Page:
Allison Scott has waited years for this day to come. This day, specifically. Scott’s job is advocating for LGBTQ rights in the South, and for four years, her home state of North Carolina has prohibited towns and cities from passing new protections for queer people.
Today, that ban is finally dead—and North Carolina has an opportunity to change the reputation it earned in the 2016 fight over H.B. 2, the so-called bathroom bill. Scott, the director of policy and programs at the Asheville-based Campaign for Southern Equality, believes that, despite its eventual repeal and replacement, H.B. 2 encouraged homophobia and transphobia in North Carolina and across the country.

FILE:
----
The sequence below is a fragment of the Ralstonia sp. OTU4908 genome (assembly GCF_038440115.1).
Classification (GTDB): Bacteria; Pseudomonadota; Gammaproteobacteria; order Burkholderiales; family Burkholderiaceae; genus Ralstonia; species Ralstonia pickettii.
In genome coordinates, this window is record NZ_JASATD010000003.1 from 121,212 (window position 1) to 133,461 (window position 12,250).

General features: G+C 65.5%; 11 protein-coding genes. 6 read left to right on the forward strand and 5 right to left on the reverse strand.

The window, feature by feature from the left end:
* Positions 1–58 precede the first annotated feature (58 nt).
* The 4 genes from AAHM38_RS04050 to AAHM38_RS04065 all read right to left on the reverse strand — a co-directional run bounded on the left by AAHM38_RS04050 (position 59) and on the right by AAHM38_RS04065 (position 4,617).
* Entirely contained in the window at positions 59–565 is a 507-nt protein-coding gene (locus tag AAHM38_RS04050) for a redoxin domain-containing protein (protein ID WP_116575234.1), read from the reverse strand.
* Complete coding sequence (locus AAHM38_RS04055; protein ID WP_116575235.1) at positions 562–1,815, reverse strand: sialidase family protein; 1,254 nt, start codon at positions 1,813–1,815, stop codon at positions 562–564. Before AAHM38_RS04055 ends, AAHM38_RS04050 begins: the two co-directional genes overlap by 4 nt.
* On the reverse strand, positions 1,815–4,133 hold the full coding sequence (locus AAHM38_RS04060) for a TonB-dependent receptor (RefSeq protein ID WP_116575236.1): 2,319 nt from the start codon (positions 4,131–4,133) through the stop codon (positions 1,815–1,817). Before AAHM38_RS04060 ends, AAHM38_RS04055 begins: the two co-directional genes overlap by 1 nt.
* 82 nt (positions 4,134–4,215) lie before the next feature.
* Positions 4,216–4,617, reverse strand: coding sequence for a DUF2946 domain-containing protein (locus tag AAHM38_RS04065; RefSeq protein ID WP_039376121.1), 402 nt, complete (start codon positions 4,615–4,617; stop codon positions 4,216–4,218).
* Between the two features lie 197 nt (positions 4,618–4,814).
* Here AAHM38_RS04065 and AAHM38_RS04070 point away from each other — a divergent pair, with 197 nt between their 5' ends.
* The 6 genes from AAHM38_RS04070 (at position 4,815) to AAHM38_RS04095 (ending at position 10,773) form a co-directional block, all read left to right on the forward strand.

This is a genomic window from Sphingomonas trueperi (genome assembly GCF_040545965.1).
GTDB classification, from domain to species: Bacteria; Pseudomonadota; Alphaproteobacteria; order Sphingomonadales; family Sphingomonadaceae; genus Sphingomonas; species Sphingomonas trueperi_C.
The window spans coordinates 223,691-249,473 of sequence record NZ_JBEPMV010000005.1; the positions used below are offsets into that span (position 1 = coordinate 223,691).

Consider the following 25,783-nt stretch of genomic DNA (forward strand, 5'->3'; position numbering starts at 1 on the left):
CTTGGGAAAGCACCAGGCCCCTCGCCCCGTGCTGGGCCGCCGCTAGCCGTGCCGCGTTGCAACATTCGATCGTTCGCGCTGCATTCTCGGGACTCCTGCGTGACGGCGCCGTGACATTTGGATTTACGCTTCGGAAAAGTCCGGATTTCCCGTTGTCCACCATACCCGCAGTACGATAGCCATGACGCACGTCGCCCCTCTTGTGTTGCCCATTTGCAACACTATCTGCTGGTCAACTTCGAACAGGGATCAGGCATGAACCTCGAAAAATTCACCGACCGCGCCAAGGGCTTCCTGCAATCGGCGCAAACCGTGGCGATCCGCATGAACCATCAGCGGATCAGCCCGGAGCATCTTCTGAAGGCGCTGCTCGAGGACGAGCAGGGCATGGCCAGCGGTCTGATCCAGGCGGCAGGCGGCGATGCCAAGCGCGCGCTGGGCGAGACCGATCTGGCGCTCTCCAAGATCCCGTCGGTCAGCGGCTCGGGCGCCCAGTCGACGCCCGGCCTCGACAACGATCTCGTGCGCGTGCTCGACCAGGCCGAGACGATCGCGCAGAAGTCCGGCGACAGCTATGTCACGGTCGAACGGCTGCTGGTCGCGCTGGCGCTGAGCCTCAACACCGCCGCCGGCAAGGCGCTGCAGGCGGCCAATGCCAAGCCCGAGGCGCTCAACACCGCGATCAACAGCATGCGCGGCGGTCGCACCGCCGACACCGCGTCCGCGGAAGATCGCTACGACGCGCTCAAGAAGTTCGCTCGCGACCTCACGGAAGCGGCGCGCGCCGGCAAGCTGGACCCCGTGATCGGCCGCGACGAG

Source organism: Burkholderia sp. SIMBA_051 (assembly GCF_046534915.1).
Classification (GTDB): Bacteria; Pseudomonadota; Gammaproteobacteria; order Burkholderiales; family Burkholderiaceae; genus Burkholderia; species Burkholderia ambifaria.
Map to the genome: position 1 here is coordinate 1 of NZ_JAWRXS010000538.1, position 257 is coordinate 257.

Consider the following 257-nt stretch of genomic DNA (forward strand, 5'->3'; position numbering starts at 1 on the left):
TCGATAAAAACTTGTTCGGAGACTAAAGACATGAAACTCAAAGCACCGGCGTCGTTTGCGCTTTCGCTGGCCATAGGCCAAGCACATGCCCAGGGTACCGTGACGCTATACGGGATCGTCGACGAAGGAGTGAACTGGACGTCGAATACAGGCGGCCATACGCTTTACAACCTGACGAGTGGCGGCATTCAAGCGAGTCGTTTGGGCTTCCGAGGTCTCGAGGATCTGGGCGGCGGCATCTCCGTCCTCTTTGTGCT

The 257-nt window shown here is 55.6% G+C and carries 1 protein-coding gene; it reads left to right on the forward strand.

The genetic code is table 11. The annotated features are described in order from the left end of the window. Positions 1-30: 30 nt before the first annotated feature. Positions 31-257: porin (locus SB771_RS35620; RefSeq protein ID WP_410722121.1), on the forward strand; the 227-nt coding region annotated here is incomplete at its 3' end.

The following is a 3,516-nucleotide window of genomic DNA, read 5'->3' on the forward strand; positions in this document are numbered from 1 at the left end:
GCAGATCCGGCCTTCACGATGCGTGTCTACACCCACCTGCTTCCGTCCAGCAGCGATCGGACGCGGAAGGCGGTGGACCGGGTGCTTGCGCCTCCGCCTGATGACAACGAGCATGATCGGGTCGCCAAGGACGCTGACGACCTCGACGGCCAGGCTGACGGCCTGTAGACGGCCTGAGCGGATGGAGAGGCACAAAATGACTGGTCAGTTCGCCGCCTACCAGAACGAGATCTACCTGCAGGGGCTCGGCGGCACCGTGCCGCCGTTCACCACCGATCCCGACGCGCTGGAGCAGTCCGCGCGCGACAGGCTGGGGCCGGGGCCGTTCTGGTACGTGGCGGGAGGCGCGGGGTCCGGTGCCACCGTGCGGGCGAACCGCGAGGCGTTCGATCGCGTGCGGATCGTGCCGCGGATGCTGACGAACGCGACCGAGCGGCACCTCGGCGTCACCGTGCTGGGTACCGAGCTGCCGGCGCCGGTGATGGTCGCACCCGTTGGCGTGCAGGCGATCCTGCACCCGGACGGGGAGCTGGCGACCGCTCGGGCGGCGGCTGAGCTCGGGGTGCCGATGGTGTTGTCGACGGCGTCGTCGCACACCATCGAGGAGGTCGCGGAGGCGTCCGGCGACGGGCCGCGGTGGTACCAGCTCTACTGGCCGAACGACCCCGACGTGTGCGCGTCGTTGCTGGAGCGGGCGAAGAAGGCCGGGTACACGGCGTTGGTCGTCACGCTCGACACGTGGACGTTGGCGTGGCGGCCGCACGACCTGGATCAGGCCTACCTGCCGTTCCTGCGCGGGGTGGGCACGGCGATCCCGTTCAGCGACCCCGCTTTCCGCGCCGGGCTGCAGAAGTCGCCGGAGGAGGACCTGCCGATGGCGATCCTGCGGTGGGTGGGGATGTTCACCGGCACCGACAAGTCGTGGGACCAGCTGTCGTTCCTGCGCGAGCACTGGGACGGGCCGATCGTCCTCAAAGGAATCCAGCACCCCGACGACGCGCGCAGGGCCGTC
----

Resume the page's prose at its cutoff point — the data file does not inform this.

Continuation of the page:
The bill passed just a few months after Scott came out as a transgender woman. “H.B. 2 was definitely not the start of hate or discrimination,” she told me. “But it did seem to symbolically kick off a national movement around really hurtful laws, or rolling back protections.”
Although H.B. 2 provoked an enormous backlash for its bathroom provision—which banned transgender people from using bathrooms that corresponded with their gender identity—the bill also prohibited local governments from applying new protections for LGBTQ individuals to […]